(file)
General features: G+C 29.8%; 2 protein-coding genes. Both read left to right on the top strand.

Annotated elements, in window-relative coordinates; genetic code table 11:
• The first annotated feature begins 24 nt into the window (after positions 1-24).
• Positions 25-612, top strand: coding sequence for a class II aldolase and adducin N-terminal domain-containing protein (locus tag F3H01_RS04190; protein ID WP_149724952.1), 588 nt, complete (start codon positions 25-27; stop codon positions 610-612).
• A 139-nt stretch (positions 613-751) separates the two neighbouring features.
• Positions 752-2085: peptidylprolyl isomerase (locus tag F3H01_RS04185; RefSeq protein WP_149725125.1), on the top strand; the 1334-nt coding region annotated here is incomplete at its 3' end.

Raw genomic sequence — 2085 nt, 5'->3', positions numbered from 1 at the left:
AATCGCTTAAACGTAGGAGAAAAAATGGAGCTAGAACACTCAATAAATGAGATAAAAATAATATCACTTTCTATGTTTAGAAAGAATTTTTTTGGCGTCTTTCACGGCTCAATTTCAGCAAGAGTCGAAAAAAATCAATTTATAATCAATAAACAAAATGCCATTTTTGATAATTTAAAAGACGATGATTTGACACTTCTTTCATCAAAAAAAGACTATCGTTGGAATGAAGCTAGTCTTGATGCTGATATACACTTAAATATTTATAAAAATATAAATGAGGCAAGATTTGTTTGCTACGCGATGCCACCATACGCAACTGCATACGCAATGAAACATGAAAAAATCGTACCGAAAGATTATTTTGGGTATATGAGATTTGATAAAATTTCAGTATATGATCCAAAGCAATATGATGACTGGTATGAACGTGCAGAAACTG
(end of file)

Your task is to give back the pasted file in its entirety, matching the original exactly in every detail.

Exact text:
General features: G+C 29.8%; 2 protein-coding genes. Both read left to right on the top strand.

Annotated elements, in window-relative coordinates; genetic code table 11:
• The first annotated feature begins 24 nt into the window (after positions 1-24).
• Positions 25-612, top strand: coding sequence for a class II aldolase and adducin N-terminal domain-containing protein (locus tag F3H01_RS04190; protein ID WP_149724952.1), 588 nt, complete (start codon positions 25-27; stop codon positions 610-612).
• A 139-nt stretch (positions 613-751) separates the two neighbouring features.
• Positions 752-2085: peptidylprolyl isomerase (locus tag F3H01_RS04185; RefSeq protein WP_149725125.1), on the top strand; the 1334-nt coding region annotated here is incomplete at its 3' end.

Raw genomic sequence — 2085 nt, 5'->3', positions numbered from 1 at the left:
AATCGCTTAAACGTAGGAGAAAAAATGGAGCTAGAACACTCAATAAATGAGATAAAAATAATATCACTTTCTATGTTTAGAAAGAATTTTTTTGGCGTCTTTCACGGCTCAATTTCAGCAAGAGTCGAAAAAAATCAATTTATAATCAATAAACAAAATGCCATTTTTGATAATTTAAAAGACGATGATTTGACACTTCTTTCATCAAAAAAAGACTATCGTTGGAATGAAGCTAGTCTTGATGCTGATATACACTTAAATATTTATAAAAATATAAATGAGGCAAGATTTGTTTGCTACGCGATGCCACCATACGCAACTGCATACGCAATGAAACATGAAAAAATCGTACCGAAAGATTATTTTGGGTATATGAGATTTGATAAAATTTCAGTATATGATCCAAAGCAATATGATGACTGGTATGAACGTGCAGAAACTG